Saturday, May 9, 2015

The Magnificent Seven






Starring Justice Lloyd A. Karmeier, Chief Justice Rita B. Garman, Justice Charles E. Freeman, Justice Robert R. Thomas, Justice Thomas L. Kilbride, Justice Anne M. Burke, and Justice Mary Jane Theis

The movie, one of my favorites as a young boy, takes on new symbolic meaning 55 years later. This time it’s about beating the odds against money, power and influence of legislative liars and thieves.

from the recent Illinois Supreme Court Ruling, May 8, 2015:
“…The General Assembly may not legislate on a subject withdrawn from its authority by the constitution (see Hunt v. Rosenbaum Grain Corp., 355 Ill. 504, 509 (1934); City of Chicago v. County of Cook, 370 Ill. 301, 306 (1938)), and it cannot rely on police powers to overcome this limitation. As we have already explained, there simply is no police power to disregard the express provisions of the constitution. It could not be otherwise, for if police powers could be invoked to nullify express constitutional rights and protections whenever the legislature (or other branches of government) felt that economic or other exigencies warranted, it is not merely pension benefits of public employees that would be in jeopardy. 
“No rights or property would be safe from the State. Today it is nullification of the right to retirement benefits. Tomorrow it could be renunciation of the duty to repay State obligations. Eventually, investment capital could be seized. Under the State’s reasoning, the only limit on the police power would be the scope of the emergency. The legislature could do whatever it felt it needed to do under the circumstances. And more than that, through its funding decisions, it could create the very emergency conditions used to justify its suspension of the rights conferred and protected by the constitution. If financial markets were rational, this prospect would not buoy our economy, it would ruin it...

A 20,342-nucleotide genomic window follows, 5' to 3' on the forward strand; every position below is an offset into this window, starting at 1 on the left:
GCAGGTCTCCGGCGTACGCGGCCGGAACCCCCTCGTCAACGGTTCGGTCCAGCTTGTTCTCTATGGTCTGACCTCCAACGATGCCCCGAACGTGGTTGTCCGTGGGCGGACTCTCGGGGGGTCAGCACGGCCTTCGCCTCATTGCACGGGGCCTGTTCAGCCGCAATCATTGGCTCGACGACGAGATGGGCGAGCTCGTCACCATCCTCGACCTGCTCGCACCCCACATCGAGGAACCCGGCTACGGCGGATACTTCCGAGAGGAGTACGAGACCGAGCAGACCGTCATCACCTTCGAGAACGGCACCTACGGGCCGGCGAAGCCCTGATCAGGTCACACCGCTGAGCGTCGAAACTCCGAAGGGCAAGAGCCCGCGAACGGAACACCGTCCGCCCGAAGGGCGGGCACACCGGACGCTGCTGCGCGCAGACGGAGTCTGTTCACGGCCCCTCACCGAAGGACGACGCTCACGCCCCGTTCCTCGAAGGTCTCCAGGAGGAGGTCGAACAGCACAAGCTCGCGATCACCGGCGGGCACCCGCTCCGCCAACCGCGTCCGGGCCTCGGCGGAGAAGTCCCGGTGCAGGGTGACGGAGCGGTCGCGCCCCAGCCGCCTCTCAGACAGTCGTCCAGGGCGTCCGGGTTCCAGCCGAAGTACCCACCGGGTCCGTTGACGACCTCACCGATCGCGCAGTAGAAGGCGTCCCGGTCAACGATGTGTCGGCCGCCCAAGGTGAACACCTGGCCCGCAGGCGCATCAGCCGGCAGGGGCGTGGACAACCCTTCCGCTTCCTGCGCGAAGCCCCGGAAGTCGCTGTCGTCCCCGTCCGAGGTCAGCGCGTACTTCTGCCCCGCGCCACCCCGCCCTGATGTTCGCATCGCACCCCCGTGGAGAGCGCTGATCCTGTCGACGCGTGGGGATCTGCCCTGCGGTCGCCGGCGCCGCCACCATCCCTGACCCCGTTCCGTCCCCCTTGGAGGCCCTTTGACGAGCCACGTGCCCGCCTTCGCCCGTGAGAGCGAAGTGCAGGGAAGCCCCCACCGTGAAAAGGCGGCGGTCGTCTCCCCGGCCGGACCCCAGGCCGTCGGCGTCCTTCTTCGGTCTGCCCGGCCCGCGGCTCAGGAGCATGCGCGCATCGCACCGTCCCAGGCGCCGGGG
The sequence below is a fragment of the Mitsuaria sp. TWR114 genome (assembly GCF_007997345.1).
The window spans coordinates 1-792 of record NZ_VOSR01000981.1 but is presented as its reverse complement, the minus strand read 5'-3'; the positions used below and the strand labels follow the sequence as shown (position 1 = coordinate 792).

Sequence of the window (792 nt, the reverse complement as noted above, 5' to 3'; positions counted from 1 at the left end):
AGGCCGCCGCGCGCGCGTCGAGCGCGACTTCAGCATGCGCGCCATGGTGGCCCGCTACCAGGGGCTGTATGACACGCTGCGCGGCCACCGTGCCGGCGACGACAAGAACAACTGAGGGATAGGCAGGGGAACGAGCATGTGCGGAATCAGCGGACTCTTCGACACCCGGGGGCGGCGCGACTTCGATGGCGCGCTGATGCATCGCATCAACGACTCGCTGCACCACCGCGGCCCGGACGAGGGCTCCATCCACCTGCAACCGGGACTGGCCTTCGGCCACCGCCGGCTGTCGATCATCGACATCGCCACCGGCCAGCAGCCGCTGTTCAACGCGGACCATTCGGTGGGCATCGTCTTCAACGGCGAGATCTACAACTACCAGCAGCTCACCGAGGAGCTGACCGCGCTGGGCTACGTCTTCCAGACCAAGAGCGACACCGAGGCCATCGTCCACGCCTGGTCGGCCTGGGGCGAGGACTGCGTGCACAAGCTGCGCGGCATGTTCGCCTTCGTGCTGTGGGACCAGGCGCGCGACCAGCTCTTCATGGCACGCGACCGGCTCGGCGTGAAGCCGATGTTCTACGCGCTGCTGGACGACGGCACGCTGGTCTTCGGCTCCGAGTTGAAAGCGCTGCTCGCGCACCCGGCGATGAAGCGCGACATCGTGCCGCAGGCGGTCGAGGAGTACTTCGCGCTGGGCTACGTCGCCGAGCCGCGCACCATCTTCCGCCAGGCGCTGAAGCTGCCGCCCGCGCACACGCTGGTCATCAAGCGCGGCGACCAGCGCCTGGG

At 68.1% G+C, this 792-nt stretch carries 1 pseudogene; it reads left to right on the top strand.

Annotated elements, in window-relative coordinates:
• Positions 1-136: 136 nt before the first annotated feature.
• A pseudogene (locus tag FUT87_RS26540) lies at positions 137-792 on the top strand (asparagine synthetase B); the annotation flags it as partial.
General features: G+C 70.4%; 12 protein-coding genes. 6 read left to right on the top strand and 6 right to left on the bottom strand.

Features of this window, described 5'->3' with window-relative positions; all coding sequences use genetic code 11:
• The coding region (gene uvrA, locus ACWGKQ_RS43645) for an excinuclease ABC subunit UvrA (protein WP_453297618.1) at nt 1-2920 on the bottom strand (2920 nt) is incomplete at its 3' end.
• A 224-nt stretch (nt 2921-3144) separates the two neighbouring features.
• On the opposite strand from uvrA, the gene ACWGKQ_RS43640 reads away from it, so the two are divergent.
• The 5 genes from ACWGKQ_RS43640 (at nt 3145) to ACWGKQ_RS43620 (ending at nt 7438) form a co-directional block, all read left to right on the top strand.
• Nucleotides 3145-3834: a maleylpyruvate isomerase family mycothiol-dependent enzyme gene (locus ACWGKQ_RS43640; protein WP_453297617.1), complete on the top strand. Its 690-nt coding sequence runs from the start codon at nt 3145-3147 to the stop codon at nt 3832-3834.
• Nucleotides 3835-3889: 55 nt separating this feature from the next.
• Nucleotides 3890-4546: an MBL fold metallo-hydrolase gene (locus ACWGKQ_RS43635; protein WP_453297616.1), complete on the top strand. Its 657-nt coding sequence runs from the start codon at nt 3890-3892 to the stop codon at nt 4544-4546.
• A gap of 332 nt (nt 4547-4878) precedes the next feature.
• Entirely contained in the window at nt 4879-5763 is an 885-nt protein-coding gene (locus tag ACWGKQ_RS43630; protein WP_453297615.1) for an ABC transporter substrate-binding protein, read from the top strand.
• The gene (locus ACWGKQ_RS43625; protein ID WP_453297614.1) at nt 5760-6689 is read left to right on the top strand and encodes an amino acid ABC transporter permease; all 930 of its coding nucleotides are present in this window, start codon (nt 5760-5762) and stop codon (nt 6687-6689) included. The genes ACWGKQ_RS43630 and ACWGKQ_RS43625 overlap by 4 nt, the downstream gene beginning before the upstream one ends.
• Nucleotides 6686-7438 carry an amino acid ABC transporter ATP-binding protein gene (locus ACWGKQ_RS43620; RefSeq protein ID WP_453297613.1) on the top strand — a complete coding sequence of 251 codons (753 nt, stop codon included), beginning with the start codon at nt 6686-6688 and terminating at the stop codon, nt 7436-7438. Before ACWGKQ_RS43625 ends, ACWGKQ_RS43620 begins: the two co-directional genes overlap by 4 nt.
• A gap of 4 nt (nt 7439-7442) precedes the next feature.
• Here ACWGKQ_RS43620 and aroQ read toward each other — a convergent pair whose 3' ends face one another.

“The financial challenges facing state and local governments in Illinois are well known and significant. In ruling as we have today [May 8, 2015], we do not mean to minimize the gravity of the State’s problems or the magnitude of the difficulty facing our elected representatives. It is our obligation, however, just as it is theirs, to ensure that the law is followed. That is true at all times. It is especially important in times of crisis when, as this case demonstrates, even clear principles and long-standing precedent are threatened. Crisis is not an excuse to abandon the rule of law. It is a summons to defend it. How we respond is the measure of our commitment to the principles of justice we are sworn to uphold…” (The Illinois Supreme Court). 

2 comments:

  1. I had a dream that the pension suit was played out on Judge Judy. "Governor, are you on medication? The contract is between the 4 corners of this piece of paper called the Constitution. You worry about wasting tax payer's money and it cost the state at least $600,000 to bring this action. At least 1/2 the General Assembly are lawyers and all thought this action had merit. You are all fools. Case dismissed."

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  2. Again, there would be no crisis if we had a progressive tax in which everyone paid their fair shares of taxes--no exceptions--no fear tactics from our state government that we would lose corporations if we taxed them fairly. Pure nonsense; pure lies.

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